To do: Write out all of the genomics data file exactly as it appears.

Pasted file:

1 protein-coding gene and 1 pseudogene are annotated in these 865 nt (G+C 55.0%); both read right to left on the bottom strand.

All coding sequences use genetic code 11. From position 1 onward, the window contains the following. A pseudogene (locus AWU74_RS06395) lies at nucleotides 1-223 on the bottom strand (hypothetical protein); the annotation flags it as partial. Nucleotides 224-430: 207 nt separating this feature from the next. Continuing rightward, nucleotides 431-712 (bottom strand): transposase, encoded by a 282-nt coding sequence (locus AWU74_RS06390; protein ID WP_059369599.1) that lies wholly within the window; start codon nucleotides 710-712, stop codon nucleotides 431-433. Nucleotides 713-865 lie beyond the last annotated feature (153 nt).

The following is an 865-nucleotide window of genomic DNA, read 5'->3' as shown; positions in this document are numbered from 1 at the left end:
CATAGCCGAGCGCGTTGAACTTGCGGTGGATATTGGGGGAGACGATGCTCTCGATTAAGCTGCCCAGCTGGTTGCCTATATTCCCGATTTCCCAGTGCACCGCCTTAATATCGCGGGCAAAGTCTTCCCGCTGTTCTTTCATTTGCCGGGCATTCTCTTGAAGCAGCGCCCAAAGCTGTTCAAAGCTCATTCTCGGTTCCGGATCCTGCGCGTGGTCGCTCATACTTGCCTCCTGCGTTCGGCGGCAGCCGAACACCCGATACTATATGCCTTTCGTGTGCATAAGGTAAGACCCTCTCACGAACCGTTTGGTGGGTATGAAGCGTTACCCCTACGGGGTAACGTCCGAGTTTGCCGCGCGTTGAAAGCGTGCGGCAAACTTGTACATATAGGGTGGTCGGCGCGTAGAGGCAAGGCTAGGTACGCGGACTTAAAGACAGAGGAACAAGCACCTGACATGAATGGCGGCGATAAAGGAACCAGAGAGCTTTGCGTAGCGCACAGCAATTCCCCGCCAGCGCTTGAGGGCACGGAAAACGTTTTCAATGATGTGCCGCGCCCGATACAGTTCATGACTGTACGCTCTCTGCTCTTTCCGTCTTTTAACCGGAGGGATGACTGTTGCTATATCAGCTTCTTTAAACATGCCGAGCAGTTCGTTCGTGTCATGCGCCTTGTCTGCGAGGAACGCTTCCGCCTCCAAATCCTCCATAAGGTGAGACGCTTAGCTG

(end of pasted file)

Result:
1 protein-coding gene and 1 pseudogene are annotated in these 865 nt (G+C 55.0%); both read right to left on the bottom strand.

All coding sequences use genetic code 11. From position 1 onward, the window contains the following. A pseudogene (locus AWU74_RS06395) lies at nucleotides 1-223 on the bottom strand (hypothetical protein); the annotation flags it as partial. Nucleotides 224-430: 207 nt separating this feature from the next. Continuing rightward, nucleotides 431-712 (bottom strand): transposase, encoded by a 282-nt coding sequence (locus AWU74_RS06390; protein ID WP_059369599.1) that lies wholly within the window; start codon nucleotides 710-712, stop codon nucleotides 431-433. Nucleotides 713-865 lie beyond the last annotated feature (153 nt).

The following is an 865-nucleotide window of genomic DNA, read 5'->3' as shown; positions in this document are numbered from 1 at the left end:
CATAGCCGAGCGCGTTGAACTTGCGGTGGATATTGGGGGAGACGATGCTCTCGATTAAGCTGCCCAGCTGGTTGCCTATATTCCCGATTTCCCAGTGCACCGCCTTAATATCGCGGGCAAAGTCTTCCCGCTGTTCTTTCATTTGCCGGGCATTCTCTTGAAGCAGCGCCCAAAGCTGTTCAAAGCTCATTCTCGGTTCCGGATCCTGCGCGTGGTCGCTCATACTTGCCTCCTGCGTTCGGCGGCAGCCGAACACCCGATACTATATGCCTTTCGTGTGCATAAGGTAAGACCCTCTCACGAACCGTTTGGTGGGTATGAAGCGTTACCCCTACGGGGTAACGTCCGAGTTTGCCGCGCGTTGAAAGCGTGCGGCAAACTTGTACATATAGGGTGGTCGGCGCGTAGAGGCAAGGCTAGGTACGCGGACTTAAAGACAGAGGAACAAGCACCTGACATGAATGGCGGCGATAAAGGAACCAGAGAGCTTTGCGTAGCGCACAGCAATTCCCCGCCAGCGCTTGAGGGCACGGAAAACGTTTTCAATGATGTGCCGCGCCCGATACAGTTCATGACTGTACGCTCTCTGCTCTTTCCGTCTTTTAACCGGAGGGATGACTGTTGCTATATCAGCTTCTTTAAACATGCCGAGCAGTTCGTTCGTGTCATGCGCCTTGTCTGCGAGGAACGCTTCCGCCTCCAAATCCTCCATAAGGTGAGACGCTTAGCTG